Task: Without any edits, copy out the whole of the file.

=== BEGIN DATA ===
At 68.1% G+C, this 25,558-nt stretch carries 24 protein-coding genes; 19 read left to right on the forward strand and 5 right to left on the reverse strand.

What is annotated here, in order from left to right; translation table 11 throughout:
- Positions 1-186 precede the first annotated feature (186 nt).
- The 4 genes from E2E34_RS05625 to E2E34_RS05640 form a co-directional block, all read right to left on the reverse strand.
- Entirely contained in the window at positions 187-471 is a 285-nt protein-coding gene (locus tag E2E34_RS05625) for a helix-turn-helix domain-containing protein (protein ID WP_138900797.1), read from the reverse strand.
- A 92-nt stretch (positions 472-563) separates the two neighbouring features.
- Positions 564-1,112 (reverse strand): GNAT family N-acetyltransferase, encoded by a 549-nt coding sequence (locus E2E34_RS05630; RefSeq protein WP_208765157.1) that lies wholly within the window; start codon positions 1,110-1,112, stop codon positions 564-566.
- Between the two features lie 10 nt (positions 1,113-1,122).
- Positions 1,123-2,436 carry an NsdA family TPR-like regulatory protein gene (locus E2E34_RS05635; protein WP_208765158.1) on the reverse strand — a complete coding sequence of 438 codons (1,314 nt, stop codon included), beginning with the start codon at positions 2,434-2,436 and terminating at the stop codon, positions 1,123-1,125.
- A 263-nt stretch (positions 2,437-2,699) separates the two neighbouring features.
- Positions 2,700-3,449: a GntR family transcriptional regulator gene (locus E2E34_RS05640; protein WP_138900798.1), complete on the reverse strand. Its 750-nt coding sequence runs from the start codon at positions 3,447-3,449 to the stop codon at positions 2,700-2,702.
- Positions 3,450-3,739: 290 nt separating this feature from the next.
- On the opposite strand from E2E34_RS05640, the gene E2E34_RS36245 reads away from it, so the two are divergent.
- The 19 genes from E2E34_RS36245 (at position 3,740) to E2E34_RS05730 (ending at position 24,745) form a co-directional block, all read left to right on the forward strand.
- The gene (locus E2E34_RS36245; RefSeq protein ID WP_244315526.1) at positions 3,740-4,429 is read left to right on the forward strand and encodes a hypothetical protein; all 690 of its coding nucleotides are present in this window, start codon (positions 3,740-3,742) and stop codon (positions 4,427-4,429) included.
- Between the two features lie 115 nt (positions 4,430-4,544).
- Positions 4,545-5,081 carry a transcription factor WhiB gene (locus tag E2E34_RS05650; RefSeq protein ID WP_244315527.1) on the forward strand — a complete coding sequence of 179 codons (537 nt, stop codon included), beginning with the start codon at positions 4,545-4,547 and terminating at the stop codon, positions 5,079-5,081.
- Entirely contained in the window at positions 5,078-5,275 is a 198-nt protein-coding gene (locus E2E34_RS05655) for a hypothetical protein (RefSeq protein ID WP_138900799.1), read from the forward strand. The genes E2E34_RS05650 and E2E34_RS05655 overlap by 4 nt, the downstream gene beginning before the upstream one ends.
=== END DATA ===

At 68.1% G+C, this 25,558-nt stretch carries 24 protein-coding genes; 19 read left to right on the forward strand and 5 right to left on the reverse strand.

What is annotated here, in order from left to right; translation table 11 throughout:
- Positions 1-186 precede the first annotated feature (186 nt).
- The 4 genes from E2E34_RS05625 to E2E34_RS05640 form a co-directional block, all read right to left on the reverse strand.
- Entirely contained in the window at positions 187-471 is a 285-nt protein-coding gene (locus tag E2E34_RS05625) for a helix-turn-helix domain-containing protein (protein ID WP_138900797.1), read from the reverse strand.
- A 92-nt stretch (positions 472-563) separates the two neighbouring features.
- Positions 564-1,112 (reverse strand): GNAT family N-acetyltransferase, encoded by a 549-nt coding sequence (locus E2E34_RS05630; RefSeq protein WP_208765157.1) that lies wholly within the window; start codon positions 1,110-1,112, stop codon positions 564-566.
- Between the two features lie 10 nt (positions 1,113-1,122).
- Positions 1,123-2,436 carry an NsdA family TPR-like regulatory protein gene (locus E2E34_RS05635; protein WP_208765158.1) on the reverse strand — a complete coding sequence of 438 codons (1,314 nt, stop codon included), beginning with the start codon at positions 2,434-2,436 and terminating at the stop codon, positions 1,123-1,125.
- A 263-nt stretch (positions 2,437-2,699) separates the two neighbouring features.
- Positions 2,700-3,449: a GntR family transcriptional regulator gene (locus E2E34_RS05640; protein WP_138900798.1), complete on the reverse strand. Its 750-nt coding sequence runs from the start codon at positions 3,447-3,449 to the stop codon at positions 2,700-2,702.
- Positions 3,450-3,739: 290 nt separating this feature from the next.
- On the opposite strand from E2E34_RS05640, the gene E2E34_RS36245 reads away from it, so the two are divergent.
- The 19 genes from E2E34_RS36245 (at position 3,740) to E2E34_RS05730 (ending at position 24,745) form a co-directional block, all read left to right on the forward strand.
- The gene (locus E2E34_RS36245; RefSeq protein ID WP_244315526.1) at positions 3,740-4,429 is read left to right on the forward strand and encodes a hypothetical protein; all 690 of its coding nucleotides are present in this window, start codon (positions 3,740-3,742) and stop codon (positions 4,427-4,429) included.
- Between the two features lie 115 nt (positions 4,430-4,544).
- Positions 4,545-5,081 carry a transcription factor WhiB gene (locus tag E2E34_RS05650; RefSeq protein ID WP_244315527.1) on the forward strand — a complete coding sequence of 179 codons (537 nt, stop codon included), beginning with the start codon at positions 4,545-4,547 and terminating at the stop codon, positions 5,079-5,081.
- Entirely contained in the window at positions 5,078-5,275 is a 198-nt protein-coding gene (locus E2E34_RS05655) for a hypothetical protein (RefSeq protein ID WP_138900799.1), read from the forward strand. The genes E2E34_RS05650 and E2E34_RS05655 overlap by 4 nt, the downstream gene beginning before the upstream one ends.